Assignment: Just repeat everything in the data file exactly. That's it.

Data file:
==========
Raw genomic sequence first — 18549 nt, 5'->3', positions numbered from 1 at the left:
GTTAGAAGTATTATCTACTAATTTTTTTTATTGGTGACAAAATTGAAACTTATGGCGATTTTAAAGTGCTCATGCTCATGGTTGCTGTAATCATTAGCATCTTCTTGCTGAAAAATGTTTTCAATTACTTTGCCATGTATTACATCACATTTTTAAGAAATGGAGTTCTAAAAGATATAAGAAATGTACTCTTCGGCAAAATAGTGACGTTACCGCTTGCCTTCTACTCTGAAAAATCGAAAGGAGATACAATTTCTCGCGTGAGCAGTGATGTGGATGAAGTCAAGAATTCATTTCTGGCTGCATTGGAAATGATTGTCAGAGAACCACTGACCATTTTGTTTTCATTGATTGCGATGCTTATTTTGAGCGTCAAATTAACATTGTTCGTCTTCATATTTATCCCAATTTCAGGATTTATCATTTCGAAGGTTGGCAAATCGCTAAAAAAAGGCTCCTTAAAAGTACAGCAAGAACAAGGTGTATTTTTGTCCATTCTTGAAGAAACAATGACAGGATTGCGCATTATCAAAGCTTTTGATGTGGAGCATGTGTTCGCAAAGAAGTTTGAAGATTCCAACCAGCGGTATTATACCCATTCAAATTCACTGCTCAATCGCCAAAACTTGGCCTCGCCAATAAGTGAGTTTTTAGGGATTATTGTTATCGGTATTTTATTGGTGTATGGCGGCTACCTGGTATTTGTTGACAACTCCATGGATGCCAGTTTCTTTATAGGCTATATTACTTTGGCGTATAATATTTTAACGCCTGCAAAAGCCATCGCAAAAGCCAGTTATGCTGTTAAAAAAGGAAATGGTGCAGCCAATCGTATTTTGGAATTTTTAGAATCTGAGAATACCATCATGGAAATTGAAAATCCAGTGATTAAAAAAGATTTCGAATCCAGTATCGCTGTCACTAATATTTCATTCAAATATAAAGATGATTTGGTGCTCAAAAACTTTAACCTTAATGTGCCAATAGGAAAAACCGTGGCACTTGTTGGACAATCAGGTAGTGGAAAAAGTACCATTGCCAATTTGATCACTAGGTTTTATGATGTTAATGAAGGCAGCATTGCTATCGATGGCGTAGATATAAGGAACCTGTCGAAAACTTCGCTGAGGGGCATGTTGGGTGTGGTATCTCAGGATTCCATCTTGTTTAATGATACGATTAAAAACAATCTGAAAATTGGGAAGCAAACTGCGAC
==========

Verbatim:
Raw genomic sequence first — 18549 nt, 5'->3', positions numbered from 1 at the left:
GTTAGAAGTATTATCTACTAATTTTTTTTATTGGTGACAAAATTGAAACTTATGGCGATTTTAAAGTGCTCATGCTCATGGTTGCTGTAATCATTAGCATCTTCTTGCTGAAAAATGTTTTCAATTACTTTGCCATGTATTACATCACATTTTTAAGAAATGGAGTTCTAAAAGATATAAGAAATGTACTCTTCGGCAAAATAGTGACGTTACCGCTTGCCTTCTACTCTGAAAAATCGAAAGGAGATACAATTTCTCGCGTGAGCAGTGATGTGGATGAAGTCAAGAATTCATTTCTGGCTGCATTGGAAATGATTGTCAGAGAACCACTGACCATTTTGTTTTCATTGATTGCGATGCTTATTTTGAGCGTCAAATTAACATTGTTCGTCTTCATATTTATCCCAATTTCAGGATTTATCATTTCGAAGGTTGGCAAATCGCTAAAAAAAGGCTCCTTAAAAGTACAGCAAGAACAAGGTGTATTTTTGTCCATTCTTGAAGAAACAATGACAGGATTGCGCATTATCAAAGCTTTTGATGTGGAGCATGTGTTCGCAAAGAAGTTTGAAGATTCCAACCAGCGGTATTATACCCATTCAAATTCACTGCTCAATCGCCAAAACTTGGCCTCGCCAATAAGTGAGTTTTTAGGGATTATTGTTATCGGTATTTTATTGGTGTATGGCGGCTACCTGGTATTTGTTGACAACTCCATGGATGCCAGTTTCTTTATAGGCTATATTACTTTGGCGTATAATATTTTAACGCCTGCAAAAGCCATCGCAAAAGCCAGTTATGCTGTTAAAAAAGGAAATGGTGCAGCCAATCGTATTTTGGAATTTTTAGAATCTGAGAATACCATCATGGAAATTGAAAATCCAGTGATTAAAAAAGATTTCGAATCCAGTATCGCTGTCACTAATATTTCATTCAAATATAAAGATGATTTGGTGCTCAAAAACTTTAACCTTAATGTGCCAATAGGAAAAACCGTGGCACTTGTTGGACAATCAGGTAGTGGAAAAAGTACCATTGCCAATTTGATCACTAGGTTTTATGATGTTAATGAAGGCAGCATTGCTATCGATGGCGTAGATATAAGGAACCTGTCGAAAACTTCGCTGAGGGGCATGTTGGGTGTGGTATCTCAGGATTCCATCTTGTTTAATGATACGATTAAAAACAATCTGAAAATTGGGAAGCAAACTGCGAC